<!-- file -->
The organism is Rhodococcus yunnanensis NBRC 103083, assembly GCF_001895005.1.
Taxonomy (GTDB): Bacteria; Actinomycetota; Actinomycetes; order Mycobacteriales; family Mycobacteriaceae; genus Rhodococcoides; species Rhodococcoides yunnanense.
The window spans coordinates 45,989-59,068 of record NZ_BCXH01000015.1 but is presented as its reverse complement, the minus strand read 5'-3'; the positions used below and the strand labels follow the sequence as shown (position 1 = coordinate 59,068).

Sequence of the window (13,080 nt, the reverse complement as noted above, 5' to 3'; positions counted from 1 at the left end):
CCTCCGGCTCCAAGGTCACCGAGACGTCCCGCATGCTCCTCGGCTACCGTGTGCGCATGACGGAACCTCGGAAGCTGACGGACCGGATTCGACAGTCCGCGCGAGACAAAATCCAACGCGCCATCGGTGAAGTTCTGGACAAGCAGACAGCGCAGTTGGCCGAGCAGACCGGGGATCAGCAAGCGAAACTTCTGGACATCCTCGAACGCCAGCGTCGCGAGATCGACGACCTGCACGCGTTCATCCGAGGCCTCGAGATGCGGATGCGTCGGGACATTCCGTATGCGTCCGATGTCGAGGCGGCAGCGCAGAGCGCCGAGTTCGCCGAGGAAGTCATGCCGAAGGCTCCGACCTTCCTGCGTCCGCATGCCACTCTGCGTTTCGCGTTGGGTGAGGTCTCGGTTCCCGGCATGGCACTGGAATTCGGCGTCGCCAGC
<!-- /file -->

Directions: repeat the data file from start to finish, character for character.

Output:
The organism is Rhodococcus yunnanensis NBRC 103083, assembly GCF_001895005.1.
Taxonomy (GTDB): Bacteria; Actinomycetota; Actinomycetes; order Mycobacteriales; family Mycobacteriaceae; genus Rhodococcoides; species Rhodococcoides yunnanense.
The window spans coordinates 45,989-59,068 of record NZ_BCXH01000015.1 but is presented as its reverse complement, the minus strand read 5'-3'; the positions used below and the strand labels follow the sequence as shown (position 1 = coordinate 59,068).

Sequence of the window (13,080 nt, the reverse complement as noted above, 5' to 3'; positions counted from 1 at the left end):
CCTCCGGCTCCAAGGTCACCGAGACGTCCCGCATGCTCCTCGGCTACCGTGTGCGCATGACGGAACCTCGGAAGCTGACGGACCGGATTCGACAGTCCGCGCGAGACAAAATCCAACGCGCCATCGGTGAAGTTCTGGACAAGCAGACAGCGCAGTTGGCCGAGCAGACCGGGGATCAGCAAGCGAAACTTCTGGACATCCTCGAACGCCAGCGTCGCGAGATCGACGACCTGCACGCGTTCATCCGAGGCCTCGAGATGCGGATGCGTCGGGACATTCCGTATGCGTCCGATGTCGAGGCGGCAGCGCAGAGCGCCGAGTTCGCCGAGGAAGTCATGCCGAAGGCTCCGACCTTCCTGCGTCCGCATGCCACTCTGCGTTTCGCGTTGGGTGAGGTCTCGGTTCCCGGCATGGCACTGGAATTCGGCGTCGCCAGC